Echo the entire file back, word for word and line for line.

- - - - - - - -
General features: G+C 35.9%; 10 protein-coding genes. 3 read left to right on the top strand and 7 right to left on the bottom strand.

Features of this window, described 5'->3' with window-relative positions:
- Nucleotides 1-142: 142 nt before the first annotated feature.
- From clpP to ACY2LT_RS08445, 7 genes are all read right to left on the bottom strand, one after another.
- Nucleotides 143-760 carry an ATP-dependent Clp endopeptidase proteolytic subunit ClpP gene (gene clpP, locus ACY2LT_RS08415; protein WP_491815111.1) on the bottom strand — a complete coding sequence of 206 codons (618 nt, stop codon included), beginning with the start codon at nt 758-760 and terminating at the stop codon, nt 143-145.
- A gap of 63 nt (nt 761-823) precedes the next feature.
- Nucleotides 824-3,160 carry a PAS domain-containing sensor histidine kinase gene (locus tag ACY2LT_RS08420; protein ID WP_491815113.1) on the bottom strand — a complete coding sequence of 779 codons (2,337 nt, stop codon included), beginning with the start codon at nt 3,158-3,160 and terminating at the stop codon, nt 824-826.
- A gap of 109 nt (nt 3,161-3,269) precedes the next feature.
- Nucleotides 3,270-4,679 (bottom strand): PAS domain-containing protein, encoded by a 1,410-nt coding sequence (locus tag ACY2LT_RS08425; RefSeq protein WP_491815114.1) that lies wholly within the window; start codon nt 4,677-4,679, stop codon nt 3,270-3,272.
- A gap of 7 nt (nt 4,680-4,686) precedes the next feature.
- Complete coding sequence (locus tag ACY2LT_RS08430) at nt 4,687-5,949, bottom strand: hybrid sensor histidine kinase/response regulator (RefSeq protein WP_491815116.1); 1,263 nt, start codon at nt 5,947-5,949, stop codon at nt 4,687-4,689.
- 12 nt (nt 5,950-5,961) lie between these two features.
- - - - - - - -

General features: G+C 35.9%; 10 protein-coding genes. 3 read left to right on the top strand and 7 right to left on the bottom strand.

Features of this window, described 5'->3' with window-relative positions:
- Nucleotides 1-142: 142 nt before the first annotated feature.
- From clpP to ACY2LT_RS08445, 7 genes are all read right to left on the bottom strand, one after another.
- Nucleotides 143-760 carry an ATP-dependent Clp endopeptidase proteolytic subunit ClpP gene (gene clpP, locus ACY2LT_RS08415; protein WP_491815111.1) on the bottom strand — a complete coding sequence of 206 codons (618 nt, stop codon included), beginning with the start codon at nt 758-760 and terminating at the stop codon, nt 143-145.
- A gap of 63 nt (nt 761-823) precedes the next feature.
- Nucleotides 824-3,160 carry a PAS domain-containing sensor histidine kinase gene (locus tag ACY2LT_RS08420; protein ID WP_491815113.1) on the bottom strand — a complete coding sequence of 779 codons (2,337 nt, stop codon included), beginning with the start codon at nt 3,158-3,160 and terminating at the stop codon, nt 824-826.
- A gap of 109 nt (nt 3,161-3,269) precedes the next feature.
- Nucleotides 3,270-4,679 (bottom strand): PAS domain-containing protein, encoded by a 1,410-nt coding sequence (locus tag ACY2LT_RS08425; RefSeq protein WP_491815114.1) that lies wholly within the window; start codon nt 4,677-4,679, stop codon nt 3,270-3,272.
- A gap of 7 nt (nt 4,680-4,686) precedes the next feature.
- Complete coding sequence (locus tag ACY2LT_RS08430) at nt 4,687-5,949, bottom strand: hybrid sensor histidine kinase/response regulator (RefSeq protein WP_491815116.1); 1,263 nt, start codon at nt 5,947-5,949, stop codon at nt 4,687-4,689.
- 12 nt (nt 5,950-5,961) lie between these two features.